I like Joanne Harris. I've only read one of her books (Chocolat - highly recommended) and a few short stories but I really like her style of writing, her independence of wit and imagination and her strong female characters. I also like her because she is a great fan of Mervyn Peake (Titus Groan, Gormenghast, Titus Alone), and I am too. Anyway, I was reading one of her interviews the other day when I absolutely fell in love with one of her answers; it goes something like this:Q: I understand you're fond of incense sticks and use chants to purify your environment. What do you think believing in magic brings to a person's life? A: A sense of possibility.I think, whether they are pagans or atheists, it holds true with each and every writer; to believe in something beyond the 'religious' perception of things. Also: I've made a list of books (old & new both) that I'm going to read in 2007 - have you guys? And if you have...let's share and compare notes.*...just to take the community a step further from just HDM till the movie comes along. Then we can go all fangirly or be horrendously disappointed!P.S: a_burnt_child just joined the community. Hurrah! She has Interpol lyrics on her profile page and her name is written in Arabic, which makes me happy and intrigued respectively.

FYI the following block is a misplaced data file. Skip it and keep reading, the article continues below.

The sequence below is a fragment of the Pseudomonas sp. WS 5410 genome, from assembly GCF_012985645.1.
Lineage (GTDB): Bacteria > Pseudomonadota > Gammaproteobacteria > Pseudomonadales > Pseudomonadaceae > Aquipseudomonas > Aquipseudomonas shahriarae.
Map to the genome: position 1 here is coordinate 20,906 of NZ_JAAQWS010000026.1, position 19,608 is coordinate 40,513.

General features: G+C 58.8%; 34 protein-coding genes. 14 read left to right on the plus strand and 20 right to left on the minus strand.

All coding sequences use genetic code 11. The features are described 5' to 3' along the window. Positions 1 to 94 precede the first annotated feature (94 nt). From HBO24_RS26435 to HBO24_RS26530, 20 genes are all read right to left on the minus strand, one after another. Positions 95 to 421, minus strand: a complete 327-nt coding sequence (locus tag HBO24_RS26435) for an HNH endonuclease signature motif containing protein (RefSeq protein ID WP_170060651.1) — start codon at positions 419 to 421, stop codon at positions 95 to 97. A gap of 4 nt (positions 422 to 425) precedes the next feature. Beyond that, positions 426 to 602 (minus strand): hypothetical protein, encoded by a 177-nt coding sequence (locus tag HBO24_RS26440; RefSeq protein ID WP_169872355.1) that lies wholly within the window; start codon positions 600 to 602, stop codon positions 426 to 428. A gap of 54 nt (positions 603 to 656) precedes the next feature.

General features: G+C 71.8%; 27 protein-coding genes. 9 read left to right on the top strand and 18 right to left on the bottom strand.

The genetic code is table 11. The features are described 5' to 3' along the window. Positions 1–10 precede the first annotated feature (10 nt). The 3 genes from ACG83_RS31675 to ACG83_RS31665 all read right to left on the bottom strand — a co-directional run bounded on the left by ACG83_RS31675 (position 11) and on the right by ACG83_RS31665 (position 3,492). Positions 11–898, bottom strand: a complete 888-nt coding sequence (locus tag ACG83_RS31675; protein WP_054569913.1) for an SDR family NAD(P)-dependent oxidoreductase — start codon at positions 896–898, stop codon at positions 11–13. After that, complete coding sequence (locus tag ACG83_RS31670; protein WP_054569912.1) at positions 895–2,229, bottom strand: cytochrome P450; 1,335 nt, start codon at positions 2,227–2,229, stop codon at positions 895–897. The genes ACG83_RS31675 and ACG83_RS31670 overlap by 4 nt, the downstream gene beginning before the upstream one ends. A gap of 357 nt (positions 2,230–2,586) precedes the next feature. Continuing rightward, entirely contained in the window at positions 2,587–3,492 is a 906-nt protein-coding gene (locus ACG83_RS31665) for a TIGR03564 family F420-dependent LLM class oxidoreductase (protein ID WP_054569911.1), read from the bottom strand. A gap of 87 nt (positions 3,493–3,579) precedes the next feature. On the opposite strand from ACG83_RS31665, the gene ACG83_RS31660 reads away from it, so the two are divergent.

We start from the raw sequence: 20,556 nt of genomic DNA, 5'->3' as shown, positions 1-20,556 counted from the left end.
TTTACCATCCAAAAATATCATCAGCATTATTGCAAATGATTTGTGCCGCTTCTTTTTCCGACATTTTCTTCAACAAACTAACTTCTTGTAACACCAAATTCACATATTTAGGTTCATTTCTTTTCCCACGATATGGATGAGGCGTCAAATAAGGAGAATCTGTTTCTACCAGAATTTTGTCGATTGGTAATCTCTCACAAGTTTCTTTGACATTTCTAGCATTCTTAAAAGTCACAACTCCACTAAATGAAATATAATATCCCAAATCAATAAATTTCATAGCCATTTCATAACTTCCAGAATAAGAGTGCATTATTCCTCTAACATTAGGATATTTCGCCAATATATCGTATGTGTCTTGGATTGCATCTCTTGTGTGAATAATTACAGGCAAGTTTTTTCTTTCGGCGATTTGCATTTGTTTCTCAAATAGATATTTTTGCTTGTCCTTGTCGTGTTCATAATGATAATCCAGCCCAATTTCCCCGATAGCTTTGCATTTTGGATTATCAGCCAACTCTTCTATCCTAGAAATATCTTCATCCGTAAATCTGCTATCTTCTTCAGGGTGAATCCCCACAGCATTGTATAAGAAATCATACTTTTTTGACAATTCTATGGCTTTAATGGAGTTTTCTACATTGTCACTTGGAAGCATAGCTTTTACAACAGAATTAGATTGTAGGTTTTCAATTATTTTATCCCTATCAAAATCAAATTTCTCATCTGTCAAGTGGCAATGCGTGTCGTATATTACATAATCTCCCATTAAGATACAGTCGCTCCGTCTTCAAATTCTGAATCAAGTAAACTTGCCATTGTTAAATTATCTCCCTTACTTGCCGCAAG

I found a very interesting Philip Pullman feature over at the New Yorker website. You can read it by following this link: here.And just because I saw that weekendpbs has done it and because it looks really awesome, I went on and got my own silly aristocratic name. Behind the cut so that it's not intrusive. :D( hmmm?!Collapse )
Alright, people!Just as I finished reading Jonathan Strange & Mr Norrel by Susanna Clarke, I found out that the filming is in full swing for The Northern Lights. As far as casting is concerned, I'm more than happy with most of the decisions. Daniel Craig looks aptly ferocious (think: burning ice) in the stills I have seen of him and Lyra is a dear little ruffian. I love her hair. I still have to try and remember the little actress's name though.Also, welcome janeausten to the community who has just joined in. I'm thinking we should maybe have brief member intros as comments to this post so that we all get to know each other as more than just journal names. What say you? :)And lastly, if you have a moment to spare, please go here and take part in the project. Help it start off, hmm? I know we're all a creative bunch here.